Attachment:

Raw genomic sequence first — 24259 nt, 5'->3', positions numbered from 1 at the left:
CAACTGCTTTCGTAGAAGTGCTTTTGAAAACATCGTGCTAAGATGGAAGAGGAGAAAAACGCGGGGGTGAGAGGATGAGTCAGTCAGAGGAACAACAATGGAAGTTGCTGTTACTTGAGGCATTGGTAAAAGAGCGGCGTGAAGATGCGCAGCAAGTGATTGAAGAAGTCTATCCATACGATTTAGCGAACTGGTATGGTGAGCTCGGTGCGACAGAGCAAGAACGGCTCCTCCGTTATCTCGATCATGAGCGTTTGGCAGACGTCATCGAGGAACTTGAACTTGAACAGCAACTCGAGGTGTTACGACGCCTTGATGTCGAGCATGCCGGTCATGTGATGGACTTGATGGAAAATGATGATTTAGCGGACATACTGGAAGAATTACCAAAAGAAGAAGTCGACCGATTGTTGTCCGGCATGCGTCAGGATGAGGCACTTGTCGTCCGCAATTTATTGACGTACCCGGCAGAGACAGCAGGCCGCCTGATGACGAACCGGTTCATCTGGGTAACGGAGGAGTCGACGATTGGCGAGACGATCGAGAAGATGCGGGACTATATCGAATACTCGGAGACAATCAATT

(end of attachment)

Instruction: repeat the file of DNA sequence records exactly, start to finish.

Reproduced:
Raw genomic sequence first — 24259 nt, 5'->3', positions numbered from 1 at the left:
CAACTGCTTTCGTAGAAGTGCTTTTGAAAACATCGTGCTAAGATGGAAGAGGAGAAAAACGCGGGGGTGAGAGGATGAGTCAGTCAGAGGAACAACAATGGAAGTTGCTGTTACTTGAGGCATTGGTAAAAGAGCGGCGTGAAGATGCGCAGCAAGTGATTGAAGAAGTCTATCCATACGATTTAGCGAACTGGTATGGTGAGCTCGGTGCGACAGAGCAAGAACGGCTCCTCCGTTATCTCGATCATGAGCGTTTGGCAGACGTCATCGAGGAACTTGAACTTGAACAGCAACTCGAGGTGTTACGACGCCTTGATGTCGAGCATGCCGGTCATGTGATGGACTTGATGGAAAATGATGATTTAGCGGACATACTGGAAGAATTACCAAAAGAAGAAGTCGACCGATTGTTGTCCGGCATGCGTCAGGATGAGGCACTTGTCGTCCGCAATTTATTGACGTACCCGGCAGAGACAGCAGGCCGCCTGATGACGAACCGGTTCATCTGGGTAACGGAGGAGTCGACGATTGGCGAGACGATCGAGAAGATGCGGGACTATATCGAATACTCGGAGACAATCAATT